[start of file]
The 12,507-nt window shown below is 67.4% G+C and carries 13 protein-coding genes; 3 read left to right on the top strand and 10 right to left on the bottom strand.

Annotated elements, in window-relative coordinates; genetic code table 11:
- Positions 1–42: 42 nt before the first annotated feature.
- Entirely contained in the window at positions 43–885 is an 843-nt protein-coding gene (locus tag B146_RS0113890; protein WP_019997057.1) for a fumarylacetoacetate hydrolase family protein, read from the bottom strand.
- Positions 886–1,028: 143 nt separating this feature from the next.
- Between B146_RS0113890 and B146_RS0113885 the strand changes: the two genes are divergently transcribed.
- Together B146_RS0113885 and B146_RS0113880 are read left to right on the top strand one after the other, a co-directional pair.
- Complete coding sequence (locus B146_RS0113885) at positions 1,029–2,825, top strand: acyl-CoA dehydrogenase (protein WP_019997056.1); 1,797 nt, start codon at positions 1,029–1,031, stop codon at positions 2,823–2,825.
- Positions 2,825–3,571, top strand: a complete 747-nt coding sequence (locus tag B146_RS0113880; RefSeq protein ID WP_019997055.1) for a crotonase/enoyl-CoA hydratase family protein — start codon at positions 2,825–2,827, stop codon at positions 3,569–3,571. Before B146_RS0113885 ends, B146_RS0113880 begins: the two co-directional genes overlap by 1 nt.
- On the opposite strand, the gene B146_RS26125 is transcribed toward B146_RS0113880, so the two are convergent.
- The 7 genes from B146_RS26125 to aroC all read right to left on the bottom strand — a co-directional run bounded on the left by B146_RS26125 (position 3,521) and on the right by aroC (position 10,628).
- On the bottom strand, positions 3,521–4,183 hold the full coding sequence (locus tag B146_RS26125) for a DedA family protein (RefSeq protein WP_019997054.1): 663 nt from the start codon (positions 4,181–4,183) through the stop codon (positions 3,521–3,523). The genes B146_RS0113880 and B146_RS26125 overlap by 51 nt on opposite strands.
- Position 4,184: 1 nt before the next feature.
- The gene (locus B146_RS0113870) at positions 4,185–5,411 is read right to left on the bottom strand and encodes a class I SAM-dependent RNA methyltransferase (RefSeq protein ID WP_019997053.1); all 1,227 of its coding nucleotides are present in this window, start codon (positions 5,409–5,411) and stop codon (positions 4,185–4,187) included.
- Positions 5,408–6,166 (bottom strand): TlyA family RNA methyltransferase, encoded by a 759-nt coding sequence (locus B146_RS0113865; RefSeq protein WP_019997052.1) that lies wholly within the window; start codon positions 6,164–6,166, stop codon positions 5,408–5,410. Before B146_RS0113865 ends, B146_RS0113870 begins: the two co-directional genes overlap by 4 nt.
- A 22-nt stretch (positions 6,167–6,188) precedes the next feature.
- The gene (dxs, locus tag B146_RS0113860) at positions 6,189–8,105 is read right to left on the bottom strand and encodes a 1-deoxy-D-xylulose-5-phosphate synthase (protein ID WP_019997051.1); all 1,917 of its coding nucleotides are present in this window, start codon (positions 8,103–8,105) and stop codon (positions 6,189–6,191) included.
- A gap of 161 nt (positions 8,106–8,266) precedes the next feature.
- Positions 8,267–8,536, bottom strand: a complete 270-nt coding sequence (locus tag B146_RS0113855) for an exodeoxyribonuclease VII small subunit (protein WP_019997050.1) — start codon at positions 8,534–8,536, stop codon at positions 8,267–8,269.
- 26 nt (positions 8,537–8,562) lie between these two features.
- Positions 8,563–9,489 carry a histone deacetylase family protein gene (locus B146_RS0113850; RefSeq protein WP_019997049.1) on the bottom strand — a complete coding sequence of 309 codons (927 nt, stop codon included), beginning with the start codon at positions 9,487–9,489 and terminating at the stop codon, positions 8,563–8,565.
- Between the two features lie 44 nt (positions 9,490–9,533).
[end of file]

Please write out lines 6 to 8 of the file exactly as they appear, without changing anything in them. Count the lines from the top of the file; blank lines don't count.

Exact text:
- Between B146_RS0113890 and B146_RS0113885 the strand changes: the two genes are divergently transcribed.
- Together B146_RS0113885 and B146_RS0113880 are read left to right on the top strand one after the other, a co-directional pair.
- Complete coding sequence (locus B146_RS0113885) at positions 1,029–2,825, top strand: acyl-CoA dehydrogenase (protein WP_019997056.1); 1,797 nt, start codon at positions 1,029–1,031, stop codon at positions 2,823–2,825.